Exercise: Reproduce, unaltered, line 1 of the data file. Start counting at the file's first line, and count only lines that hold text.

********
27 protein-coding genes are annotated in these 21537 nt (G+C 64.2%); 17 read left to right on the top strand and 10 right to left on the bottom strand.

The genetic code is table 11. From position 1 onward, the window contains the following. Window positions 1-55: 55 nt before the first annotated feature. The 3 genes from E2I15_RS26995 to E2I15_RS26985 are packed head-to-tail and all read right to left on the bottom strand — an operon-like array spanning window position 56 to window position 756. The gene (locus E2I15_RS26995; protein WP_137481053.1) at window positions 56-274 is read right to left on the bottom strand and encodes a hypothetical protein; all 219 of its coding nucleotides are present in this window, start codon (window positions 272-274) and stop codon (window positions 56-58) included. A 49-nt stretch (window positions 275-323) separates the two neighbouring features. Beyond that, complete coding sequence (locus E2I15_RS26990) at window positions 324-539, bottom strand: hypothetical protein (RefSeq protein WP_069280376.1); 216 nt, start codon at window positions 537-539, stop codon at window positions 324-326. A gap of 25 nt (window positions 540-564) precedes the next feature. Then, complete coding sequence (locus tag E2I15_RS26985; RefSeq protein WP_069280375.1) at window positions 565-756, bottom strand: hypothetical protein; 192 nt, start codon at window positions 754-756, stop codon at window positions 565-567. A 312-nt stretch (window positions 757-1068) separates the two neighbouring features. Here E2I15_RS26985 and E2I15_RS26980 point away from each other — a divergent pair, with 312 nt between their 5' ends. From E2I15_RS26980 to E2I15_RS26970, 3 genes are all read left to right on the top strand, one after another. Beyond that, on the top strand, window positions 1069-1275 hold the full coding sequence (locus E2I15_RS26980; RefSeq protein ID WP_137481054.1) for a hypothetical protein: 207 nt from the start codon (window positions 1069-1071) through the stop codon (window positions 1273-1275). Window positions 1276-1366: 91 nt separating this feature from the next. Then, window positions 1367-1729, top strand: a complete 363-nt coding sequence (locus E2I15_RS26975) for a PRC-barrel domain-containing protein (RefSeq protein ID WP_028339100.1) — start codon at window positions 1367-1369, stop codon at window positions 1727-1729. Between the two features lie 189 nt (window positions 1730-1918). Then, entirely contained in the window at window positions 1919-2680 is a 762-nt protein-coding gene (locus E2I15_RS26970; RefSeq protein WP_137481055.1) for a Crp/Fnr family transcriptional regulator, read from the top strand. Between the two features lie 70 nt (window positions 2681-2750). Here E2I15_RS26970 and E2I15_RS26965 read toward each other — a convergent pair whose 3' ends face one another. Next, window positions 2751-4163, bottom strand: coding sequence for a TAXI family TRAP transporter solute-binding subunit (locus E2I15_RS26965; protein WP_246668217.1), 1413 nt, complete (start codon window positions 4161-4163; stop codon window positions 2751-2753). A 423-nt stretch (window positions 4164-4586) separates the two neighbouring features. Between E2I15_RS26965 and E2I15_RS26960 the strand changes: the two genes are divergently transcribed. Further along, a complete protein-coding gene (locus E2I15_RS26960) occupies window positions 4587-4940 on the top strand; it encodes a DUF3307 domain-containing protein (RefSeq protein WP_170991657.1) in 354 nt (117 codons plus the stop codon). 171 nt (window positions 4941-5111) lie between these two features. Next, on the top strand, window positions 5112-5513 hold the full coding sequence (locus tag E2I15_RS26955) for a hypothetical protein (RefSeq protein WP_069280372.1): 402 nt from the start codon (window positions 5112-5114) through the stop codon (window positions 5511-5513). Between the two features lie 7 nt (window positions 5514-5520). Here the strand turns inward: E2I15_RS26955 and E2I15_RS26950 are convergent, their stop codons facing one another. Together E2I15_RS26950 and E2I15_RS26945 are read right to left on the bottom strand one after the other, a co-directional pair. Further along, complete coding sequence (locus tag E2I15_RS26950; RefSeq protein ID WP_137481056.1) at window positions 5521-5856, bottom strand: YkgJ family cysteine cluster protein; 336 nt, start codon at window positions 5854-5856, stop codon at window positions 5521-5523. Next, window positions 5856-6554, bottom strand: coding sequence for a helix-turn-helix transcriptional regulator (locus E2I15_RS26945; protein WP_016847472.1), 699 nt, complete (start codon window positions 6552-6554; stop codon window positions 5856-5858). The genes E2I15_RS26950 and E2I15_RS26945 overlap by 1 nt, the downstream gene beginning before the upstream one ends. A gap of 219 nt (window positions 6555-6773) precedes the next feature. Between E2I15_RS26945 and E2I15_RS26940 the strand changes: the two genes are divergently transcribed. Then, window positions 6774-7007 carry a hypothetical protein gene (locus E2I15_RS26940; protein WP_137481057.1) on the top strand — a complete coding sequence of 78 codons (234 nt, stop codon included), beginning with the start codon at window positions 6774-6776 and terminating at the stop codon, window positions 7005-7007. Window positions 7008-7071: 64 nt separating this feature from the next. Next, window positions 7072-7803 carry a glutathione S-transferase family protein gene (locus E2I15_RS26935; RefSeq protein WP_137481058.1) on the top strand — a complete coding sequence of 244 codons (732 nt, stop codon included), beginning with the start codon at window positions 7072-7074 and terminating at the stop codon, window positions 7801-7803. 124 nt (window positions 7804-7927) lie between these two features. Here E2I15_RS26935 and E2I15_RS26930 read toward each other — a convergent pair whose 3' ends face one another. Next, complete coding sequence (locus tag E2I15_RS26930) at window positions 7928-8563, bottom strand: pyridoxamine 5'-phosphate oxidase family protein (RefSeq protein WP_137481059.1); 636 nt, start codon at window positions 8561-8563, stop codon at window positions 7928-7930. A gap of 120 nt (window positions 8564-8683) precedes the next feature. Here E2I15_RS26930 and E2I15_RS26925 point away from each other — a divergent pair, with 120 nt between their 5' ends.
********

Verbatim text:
27 protein-coding genes are annotated in these 21537 nt (G+C 64.2%); 17 read left to right on the top strand and 10 right to left on the bottom strand.